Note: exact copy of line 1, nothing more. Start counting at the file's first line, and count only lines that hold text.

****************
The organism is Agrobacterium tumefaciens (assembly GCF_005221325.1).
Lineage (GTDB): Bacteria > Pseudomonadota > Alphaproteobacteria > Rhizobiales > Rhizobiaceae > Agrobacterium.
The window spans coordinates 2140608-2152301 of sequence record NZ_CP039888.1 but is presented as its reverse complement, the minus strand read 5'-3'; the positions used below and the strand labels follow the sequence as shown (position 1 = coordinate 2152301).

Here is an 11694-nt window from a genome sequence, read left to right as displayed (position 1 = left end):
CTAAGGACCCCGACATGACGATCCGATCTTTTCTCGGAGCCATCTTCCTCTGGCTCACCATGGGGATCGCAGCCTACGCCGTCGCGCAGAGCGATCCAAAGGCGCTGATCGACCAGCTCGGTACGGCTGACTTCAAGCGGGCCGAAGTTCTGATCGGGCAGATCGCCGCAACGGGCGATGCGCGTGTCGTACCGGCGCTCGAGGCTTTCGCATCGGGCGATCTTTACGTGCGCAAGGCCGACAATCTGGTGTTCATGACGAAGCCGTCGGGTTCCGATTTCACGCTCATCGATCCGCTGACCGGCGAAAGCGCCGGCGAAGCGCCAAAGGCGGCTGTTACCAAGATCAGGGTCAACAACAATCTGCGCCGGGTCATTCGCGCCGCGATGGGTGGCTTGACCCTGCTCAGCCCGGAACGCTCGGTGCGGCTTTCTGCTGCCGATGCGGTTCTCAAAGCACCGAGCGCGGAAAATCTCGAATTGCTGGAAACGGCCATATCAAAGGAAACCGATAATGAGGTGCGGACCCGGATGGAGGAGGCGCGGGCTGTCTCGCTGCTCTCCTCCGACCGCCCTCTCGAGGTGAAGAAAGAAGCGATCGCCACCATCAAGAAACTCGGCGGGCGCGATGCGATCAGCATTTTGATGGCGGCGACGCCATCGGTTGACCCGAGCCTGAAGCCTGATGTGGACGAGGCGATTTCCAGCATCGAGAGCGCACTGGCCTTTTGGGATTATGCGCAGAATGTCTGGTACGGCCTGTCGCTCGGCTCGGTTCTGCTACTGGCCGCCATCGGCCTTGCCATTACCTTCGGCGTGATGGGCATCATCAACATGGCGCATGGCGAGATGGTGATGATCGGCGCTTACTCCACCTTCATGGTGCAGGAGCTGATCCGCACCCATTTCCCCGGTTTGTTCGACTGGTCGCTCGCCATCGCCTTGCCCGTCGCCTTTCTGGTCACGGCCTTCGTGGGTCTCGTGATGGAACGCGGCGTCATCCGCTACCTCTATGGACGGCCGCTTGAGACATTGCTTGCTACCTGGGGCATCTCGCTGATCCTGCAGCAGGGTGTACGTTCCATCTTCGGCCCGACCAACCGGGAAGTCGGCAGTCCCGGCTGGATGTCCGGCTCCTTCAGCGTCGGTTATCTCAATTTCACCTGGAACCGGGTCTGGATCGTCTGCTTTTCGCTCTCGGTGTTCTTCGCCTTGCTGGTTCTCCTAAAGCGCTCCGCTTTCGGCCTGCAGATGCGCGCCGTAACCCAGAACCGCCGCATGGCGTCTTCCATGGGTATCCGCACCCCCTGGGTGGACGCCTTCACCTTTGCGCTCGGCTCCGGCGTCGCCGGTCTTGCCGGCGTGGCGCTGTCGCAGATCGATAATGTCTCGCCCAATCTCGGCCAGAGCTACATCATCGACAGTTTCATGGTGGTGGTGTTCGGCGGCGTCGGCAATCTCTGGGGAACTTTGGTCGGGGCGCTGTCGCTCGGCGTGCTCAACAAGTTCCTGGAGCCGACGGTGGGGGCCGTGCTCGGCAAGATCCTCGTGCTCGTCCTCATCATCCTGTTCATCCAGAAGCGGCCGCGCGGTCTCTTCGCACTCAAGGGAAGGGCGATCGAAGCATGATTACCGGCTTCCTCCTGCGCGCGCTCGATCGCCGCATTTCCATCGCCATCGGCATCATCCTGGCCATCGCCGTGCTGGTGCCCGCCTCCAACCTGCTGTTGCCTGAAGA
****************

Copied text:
The organism is Agrobacterium tumefaciens (assembly GCF_005221325.1).